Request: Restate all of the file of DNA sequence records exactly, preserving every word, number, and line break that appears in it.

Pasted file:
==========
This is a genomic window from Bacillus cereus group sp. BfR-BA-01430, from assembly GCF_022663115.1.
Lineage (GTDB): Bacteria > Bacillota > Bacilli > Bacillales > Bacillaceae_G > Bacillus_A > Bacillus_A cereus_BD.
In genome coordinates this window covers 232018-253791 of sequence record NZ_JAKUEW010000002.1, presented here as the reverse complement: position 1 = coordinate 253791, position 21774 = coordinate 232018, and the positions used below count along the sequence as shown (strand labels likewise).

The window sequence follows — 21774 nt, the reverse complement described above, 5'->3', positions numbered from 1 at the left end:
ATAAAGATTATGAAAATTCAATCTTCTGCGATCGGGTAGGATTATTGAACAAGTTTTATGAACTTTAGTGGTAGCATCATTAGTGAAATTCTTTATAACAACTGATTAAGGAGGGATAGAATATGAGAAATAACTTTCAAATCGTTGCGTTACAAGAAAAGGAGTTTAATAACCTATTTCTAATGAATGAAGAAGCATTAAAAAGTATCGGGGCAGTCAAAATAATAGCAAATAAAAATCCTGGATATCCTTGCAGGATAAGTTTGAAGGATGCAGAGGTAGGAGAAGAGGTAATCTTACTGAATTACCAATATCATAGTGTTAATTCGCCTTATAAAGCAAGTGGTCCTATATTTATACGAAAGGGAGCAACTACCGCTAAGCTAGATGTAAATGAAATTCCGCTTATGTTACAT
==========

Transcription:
This is a genomic window from Bacillus cereus group sp. BfR-BA-01430, from assembly GCF_022663115.1.
Lineage (GTDB): Bacteria > Bacillota > Bacilli > Bacillales > Bacillaceae_G > Bacillus_A > Bacillus_A cereus_BD.
In genome coordinates this window covers 232018-253791 of sequence record NZ_JAKUEW010000002.1, presented here as the reverse complement: position 1 = coordinate 253791, position 21774 = coordinate 232018, and the positions used below count along the sequence as shown (strand labels likewise).

The window sequence follows — 21774 nt, the reverse complement described above, 5'->3', positions numbered from 1 at the left end:
ATAAAGATTATGAAAATTCAATCTTCTGCGATCGGGTAGGATTATTGAACAAGTTTTATGAACTTTAGTGGTAGCATCATTAGTGAAATTCTTTATAACAACTGATTAAGGAGGGATAGAATATGAGAAATAACTTTCAAATCGTTGCGTTACAAGAAAAGGAGTTTAATAACCTATTTCTAATGAATGAAGAAGCATTAAAAAGTATCGGGGCAGTCAAAATAATAGCAAATAAAAATCCTGGATATCCTTGCAGGATAAGTTTGAAGGATGCAGAGGTAGGAGAAGAGGTAATCTTACTGAATTACCAATATCATAGTGTTAATTCGCCTTATAAAGCAAGTGGTCCTATATTTATACGAAAGGGAGCAACTACCGCTAAGCTAGATGTAAATGAAATTCCGCTTATGTTACAT